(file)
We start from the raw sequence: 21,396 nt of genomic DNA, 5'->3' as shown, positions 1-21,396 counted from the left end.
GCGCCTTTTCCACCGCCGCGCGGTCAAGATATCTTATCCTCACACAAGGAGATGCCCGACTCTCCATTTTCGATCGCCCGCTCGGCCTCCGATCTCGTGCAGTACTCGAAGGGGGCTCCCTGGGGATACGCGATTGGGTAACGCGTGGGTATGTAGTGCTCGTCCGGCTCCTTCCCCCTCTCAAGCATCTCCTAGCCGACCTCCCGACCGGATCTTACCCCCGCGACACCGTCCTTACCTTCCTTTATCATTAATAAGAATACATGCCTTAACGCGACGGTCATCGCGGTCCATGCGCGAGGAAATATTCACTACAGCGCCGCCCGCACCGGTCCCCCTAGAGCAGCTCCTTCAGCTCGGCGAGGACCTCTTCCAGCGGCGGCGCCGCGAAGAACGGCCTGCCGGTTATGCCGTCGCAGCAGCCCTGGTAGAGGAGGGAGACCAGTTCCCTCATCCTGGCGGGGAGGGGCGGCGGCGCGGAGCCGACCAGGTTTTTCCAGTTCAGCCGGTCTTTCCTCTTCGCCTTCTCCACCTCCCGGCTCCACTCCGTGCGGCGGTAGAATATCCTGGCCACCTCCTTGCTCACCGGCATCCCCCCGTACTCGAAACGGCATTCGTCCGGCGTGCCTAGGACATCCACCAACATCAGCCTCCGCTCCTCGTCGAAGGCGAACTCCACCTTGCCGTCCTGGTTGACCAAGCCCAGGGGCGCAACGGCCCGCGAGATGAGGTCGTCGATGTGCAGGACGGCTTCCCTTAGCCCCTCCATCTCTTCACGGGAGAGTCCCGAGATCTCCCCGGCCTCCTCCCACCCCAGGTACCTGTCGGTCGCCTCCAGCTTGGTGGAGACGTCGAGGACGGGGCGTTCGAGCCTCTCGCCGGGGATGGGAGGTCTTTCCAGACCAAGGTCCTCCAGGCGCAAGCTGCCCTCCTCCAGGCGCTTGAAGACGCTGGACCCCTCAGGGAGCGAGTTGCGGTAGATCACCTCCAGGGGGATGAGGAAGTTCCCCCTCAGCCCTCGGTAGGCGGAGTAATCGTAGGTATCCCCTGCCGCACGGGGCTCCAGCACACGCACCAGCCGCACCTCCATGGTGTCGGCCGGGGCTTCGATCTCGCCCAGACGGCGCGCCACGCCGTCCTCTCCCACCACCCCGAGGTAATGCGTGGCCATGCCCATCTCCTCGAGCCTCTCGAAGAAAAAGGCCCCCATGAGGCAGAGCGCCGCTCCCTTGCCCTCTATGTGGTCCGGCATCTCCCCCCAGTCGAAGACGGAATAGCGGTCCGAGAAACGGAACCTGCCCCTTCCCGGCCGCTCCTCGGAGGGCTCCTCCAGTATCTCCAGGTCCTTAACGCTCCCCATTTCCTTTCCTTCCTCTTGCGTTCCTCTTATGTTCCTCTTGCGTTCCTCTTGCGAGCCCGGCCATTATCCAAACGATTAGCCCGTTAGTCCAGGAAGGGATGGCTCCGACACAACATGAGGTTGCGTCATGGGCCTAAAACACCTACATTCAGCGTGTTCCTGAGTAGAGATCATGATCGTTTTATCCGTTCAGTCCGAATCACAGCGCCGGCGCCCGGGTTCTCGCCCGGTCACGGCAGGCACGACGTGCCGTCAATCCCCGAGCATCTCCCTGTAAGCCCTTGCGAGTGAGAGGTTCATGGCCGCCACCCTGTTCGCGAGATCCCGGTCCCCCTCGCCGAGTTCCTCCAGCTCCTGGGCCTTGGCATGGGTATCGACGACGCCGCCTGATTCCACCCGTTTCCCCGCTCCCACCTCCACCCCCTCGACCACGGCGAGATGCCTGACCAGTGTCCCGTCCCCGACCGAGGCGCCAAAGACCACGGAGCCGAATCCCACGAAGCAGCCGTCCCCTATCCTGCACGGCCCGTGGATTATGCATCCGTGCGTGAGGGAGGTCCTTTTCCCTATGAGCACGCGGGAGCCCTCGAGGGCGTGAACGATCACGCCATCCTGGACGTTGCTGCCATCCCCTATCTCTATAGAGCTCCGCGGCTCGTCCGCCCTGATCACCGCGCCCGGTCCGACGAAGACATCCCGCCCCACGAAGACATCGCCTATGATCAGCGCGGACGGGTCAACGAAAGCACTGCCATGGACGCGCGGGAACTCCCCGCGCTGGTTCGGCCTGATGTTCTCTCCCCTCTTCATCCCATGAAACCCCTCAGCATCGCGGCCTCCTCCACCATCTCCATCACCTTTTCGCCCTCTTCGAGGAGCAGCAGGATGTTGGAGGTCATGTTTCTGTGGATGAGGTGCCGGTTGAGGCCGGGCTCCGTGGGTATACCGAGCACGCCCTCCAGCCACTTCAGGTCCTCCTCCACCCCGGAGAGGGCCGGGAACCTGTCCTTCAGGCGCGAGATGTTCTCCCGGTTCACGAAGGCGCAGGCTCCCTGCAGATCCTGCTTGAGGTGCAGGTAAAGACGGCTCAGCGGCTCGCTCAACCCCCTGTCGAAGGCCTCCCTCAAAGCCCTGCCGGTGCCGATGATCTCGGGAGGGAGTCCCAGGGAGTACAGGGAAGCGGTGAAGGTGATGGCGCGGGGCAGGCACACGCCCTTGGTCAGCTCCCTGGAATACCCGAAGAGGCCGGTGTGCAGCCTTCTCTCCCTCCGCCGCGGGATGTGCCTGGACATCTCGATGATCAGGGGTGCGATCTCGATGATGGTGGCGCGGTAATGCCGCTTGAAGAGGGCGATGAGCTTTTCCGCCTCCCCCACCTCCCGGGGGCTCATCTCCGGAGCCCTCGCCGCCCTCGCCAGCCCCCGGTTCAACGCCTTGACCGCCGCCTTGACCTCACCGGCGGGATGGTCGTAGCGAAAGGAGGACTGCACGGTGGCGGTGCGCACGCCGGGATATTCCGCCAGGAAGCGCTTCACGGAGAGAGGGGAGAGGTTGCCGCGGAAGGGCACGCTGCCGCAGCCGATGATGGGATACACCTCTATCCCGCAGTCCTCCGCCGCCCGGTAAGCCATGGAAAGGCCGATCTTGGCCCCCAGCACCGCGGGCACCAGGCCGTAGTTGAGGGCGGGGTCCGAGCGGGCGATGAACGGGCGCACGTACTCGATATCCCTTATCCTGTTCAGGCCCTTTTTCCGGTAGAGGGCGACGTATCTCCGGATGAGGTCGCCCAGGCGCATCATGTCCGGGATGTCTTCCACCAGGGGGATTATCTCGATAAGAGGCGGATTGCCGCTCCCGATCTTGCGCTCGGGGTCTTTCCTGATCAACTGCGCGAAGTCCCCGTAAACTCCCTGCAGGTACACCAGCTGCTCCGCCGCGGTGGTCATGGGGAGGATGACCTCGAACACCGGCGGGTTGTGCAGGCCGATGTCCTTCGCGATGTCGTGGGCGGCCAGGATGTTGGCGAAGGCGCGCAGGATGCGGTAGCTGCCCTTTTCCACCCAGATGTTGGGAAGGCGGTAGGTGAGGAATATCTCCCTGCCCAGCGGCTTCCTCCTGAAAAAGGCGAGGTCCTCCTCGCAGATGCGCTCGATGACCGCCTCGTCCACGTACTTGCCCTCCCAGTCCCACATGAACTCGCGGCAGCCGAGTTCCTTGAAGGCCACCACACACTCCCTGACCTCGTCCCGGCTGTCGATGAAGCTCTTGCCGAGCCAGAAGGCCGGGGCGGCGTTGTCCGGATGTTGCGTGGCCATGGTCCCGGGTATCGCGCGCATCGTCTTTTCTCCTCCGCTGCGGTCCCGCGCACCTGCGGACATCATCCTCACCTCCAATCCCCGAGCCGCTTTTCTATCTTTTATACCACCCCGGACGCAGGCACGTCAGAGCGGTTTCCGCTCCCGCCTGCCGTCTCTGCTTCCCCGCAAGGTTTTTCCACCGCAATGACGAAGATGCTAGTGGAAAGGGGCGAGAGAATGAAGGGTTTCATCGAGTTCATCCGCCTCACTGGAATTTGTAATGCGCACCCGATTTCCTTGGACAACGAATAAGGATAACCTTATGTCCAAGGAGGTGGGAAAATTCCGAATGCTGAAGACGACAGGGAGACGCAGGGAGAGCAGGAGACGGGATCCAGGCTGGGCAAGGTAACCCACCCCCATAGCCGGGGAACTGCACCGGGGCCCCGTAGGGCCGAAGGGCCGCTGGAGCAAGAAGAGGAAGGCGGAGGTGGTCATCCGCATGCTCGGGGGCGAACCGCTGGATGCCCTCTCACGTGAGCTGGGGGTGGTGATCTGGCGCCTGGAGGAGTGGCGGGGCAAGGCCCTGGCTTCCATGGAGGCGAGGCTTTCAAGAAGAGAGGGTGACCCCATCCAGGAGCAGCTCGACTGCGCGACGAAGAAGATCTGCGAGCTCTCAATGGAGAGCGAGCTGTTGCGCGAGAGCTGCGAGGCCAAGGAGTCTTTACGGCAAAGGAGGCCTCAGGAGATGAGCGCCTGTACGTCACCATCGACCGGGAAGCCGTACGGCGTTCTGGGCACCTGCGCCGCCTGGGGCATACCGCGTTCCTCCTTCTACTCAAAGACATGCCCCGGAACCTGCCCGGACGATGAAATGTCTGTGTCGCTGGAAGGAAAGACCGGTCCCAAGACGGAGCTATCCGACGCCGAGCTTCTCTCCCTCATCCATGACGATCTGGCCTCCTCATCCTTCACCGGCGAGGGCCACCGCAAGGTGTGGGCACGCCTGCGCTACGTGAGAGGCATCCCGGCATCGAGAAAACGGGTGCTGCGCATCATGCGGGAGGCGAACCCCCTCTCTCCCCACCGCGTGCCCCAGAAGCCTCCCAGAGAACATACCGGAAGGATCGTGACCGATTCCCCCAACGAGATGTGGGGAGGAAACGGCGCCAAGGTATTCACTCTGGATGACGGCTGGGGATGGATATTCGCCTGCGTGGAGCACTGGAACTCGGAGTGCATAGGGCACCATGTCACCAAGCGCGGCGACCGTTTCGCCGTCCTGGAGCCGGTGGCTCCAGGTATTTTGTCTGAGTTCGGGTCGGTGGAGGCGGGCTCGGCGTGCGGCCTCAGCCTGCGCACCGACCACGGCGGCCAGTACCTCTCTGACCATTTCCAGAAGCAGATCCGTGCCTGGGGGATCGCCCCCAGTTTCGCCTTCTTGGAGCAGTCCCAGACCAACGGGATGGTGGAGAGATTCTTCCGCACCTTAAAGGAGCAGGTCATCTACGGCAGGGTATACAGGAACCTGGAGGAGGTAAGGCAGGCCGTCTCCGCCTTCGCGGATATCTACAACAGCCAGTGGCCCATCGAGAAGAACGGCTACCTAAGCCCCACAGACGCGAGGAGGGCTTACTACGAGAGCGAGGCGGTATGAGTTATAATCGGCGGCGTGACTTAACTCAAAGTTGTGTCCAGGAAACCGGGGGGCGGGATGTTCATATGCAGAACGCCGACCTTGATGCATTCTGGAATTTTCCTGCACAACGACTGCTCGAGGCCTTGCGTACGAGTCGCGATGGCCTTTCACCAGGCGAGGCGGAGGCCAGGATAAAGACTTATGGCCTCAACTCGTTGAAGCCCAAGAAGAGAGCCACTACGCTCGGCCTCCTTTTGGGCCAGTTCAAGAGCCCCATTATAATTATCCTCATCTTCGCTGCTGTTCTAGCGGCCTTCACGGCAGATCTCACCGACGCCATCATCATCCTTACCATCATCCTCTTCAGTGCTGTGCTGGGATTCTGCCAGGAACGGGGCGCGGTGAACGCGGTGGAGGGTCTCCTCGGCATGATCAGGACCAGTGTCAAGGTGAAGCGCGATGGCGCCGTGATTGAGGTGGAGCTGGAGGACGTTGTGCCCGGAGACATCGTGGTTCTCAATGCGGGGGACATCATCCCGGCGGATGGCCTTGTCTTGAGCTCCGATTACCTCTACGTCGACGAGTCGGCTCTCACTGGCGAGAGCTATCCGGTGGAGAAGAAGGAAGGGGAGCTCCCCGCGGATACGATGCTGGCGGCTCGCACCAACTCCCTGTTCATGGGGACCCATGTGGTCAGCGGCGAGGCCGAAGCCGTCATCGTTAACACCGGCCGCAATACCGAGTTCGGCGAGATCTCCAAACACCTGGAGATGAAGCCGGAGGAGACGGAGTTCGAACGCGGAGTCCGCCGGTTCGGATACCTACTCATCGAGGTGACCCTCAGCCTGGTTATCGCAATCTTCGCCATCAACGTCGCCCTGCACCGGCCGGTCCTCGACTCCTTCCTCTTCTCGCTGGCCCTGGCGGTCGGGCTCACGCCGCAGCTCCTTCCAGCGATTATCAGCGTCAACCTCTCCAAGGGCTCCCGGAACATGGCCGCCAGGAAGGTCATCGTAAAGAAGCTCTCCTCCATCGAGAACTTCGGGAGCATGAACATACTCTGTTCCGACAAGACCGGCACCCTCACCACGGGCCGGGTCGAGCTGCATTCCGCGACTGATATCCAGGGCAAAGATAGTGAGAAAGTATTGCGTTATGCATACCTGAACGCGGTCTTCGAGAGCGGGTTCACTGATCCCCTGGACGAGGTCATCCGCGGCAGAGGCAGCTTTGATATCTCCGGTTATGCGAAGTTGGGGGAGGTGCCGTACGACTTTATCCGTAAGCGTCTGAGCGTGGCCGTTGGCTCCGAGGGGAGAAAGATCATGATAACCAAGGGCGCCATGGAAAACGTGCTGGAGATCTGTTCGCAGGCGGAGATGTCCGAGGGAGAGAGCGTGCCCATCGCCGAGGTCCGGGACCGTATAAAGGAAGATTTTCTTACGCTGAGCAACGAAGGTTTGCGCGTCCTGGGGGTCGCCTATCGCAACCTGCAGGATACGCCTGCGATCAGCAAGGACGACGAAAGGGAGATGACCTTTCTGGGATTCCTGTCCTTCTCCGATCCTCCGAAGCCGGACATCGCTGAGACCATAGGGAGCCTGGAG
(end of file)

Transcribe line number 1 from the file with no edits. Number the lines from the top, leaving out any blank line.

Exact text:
We start from the raw sequence: 21,396 nt of genomic DNA, 5'->3' as shown, positions 1-21,396 counted from the left end.